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Kay and Kramer have reported the transformation of radicular cyst into squamous carcinoma., This is usually associated with long-standing cases, but in our case, there was not any histopathological evidence of epithelial dysplasia.
| Conclusion|| |
The choice of treatment depends on factors such as extension of the lesion, its relation to the surrounding structures, clinical characteristics of the lesion, and systemic condition of the patient. The surgical treatments for radicular cyst include total enucleation, marsupialization or decompression,, or combination of these techniques. The above-mentioned rare case report of large radicular cyst has been successfully treated by surgical enucleation and curettage.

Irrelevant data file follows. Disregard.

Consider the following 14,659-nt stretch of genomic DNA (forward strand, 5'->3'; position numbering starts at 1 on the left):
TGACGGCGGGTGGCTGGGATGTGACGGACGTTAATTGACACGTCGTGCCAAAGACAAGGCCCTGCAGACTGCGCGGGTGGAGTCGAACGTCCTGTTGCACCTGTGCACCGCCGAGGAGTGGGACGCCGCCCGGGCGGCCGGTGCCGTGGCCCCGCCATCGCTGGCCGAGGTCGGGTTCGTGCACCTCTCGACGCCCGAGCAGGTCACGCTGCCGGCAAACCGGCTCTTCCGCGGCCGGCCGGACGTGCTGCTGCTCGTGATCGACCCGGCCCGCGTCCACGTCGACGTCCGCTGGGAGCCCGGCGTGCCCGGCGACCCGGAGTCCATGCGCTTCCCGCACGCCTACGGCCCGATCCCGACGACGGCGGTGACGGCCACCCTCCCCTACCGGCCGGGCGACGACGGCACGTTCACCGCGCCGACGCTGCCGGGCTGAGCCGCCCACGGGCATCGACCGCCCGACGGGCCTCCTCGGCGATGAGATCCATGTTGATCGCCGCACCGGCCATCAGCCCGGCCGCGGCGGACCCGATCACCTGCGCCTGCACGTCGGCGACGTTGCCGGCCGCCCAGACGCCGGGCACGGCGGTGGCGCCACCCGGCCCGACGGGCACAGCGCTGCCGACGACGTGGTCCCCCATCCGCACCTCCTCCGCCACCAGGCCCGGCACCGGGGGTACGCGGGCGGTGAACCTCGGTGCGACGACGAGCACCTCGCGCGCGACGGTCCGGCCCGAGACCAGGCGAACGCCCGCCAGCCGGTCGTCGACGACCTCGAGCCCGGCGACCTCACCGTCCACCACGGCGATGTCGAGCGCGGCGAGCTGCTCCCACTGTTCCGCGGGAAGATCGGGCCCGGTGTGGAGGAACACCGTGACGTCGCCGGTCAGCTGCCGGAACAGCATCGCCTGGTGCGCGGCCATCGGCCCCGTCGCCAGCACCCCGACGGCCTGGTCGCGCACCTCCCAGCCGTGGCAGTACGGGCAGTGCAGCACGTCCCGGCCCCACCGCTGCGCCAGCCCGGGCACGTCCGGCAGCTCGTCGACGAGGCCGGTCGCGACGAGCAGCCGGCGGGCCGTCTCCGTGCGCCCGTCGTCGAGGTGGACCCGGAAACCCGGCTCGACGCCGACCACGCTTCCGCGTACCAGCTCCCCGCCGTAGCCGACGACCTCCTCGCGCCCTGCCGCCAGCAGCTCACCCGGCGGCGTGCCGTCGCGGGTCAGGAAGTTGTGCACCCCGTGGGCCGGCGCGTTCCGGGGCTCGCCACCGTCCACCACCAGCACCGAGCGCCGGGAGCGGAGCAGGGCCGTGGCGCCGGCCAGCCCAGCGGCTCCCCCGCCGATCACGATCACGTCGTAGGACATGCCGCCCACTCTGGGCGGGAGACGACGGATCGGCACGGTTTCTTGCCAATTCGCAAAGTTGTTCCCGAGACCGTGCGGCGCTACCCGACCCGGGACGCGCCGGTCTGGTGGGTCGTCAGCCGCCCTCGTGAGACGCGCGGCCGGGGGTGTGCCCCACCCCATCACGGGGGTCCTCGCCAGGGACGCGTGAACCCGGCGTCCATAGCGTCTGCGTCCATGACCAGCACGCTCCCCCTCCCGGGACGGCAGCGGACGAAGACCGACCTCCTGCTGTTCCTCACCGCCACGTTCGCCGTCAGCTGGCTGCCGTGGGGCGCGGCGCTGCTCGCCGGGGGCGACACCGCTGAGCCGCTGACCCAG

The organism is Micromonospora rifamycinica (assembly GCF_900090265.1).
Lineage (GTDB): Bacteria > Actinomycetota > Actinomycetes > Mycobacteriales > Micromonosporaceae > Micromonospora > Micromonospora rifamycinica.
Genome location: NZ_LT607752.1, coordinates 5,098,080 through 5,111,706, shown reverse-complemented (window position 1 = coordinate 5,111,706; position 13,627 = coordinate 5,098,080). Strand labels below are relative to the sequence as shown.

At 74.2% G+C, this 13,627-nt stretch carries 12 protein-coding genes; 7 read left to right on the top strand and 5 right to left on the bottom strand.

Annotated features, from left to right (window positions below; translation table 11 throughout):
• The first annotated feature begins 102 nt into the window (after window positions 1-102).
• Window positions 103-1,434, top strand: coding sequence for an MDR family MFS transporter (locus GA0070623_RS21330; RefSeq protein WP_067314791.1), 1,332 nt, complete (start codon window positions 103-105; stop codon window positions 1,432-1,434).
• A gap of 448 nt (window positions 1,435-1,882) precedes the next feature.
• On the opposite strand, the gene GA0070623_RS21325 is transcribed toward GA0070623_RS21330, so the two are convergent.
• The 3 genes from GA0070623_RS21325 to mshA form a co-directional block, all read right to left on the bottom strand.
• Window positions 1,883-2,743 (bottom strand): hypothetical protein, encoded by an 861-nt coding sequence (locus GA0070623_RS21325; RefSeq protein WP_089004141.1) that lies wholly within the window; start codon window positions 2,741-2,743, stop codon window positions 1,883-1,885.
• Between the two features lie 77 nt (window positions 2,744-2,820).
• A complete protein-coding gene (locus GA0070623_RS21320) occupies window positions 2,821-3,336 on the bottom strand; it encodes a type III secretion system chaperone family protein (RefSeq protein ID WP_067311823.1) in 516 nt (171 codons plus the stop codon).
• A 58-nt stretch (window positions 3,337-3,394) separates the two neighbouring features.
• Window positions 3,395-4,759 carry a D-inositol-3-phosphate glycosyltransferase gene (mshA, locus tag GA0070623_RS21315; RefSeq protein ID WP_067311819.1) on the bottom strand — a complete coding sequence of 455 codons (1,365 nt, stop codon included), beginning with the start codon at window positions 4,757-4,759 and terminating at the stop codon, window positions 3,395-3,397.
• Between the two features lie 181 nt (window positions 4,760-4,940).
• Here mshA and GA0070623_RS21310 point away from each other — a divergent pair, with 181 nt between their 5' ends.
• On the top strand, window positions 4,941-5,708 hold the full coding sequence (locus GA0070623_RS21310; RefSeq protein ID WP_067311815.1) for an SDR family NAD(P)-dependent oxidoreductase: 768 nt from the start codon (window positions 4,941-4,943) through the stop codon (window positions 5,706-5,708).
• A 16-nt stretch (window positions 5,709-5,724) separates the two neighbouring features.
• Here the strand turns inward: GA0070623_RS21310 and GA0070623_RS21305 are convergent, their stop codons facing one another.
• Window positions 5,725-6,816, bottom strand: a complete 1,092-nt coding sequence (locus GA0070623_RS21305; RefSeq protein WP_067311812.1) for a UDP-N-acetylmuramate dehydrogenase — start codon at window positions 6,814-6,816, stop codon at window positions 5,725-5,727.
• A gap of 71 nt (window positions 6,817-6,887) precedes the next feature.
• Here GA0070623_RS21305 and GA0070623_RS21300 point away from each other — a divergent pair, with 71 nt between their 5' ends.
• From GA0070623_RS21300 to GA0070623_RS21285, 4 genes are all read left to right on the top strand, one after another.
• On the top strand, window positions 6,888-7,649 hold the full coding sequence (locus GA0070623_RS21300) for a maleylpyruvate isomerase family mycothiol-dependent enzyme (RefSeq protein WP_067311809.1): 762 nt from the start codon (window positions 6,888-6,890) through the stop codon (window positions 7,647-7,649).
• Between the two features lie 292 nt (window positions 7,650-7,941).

Declaration of patient consent
The authors certify that they have obtained all appropriate patient consent forms. In the form the patient(s) has/have given his/her/their consent for his/her/their images and other clinical information to be reported in the journal. The patients understand that their names and initials will not be published and due efforts will be made to conceal their identity, but anonymity cannot be guaranteed.
Financial support and sponsorship
Conflicts of interest
There are no conflicts of interest.
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[Figure 1], [Figure 2], [Figure 3], [Figure 4]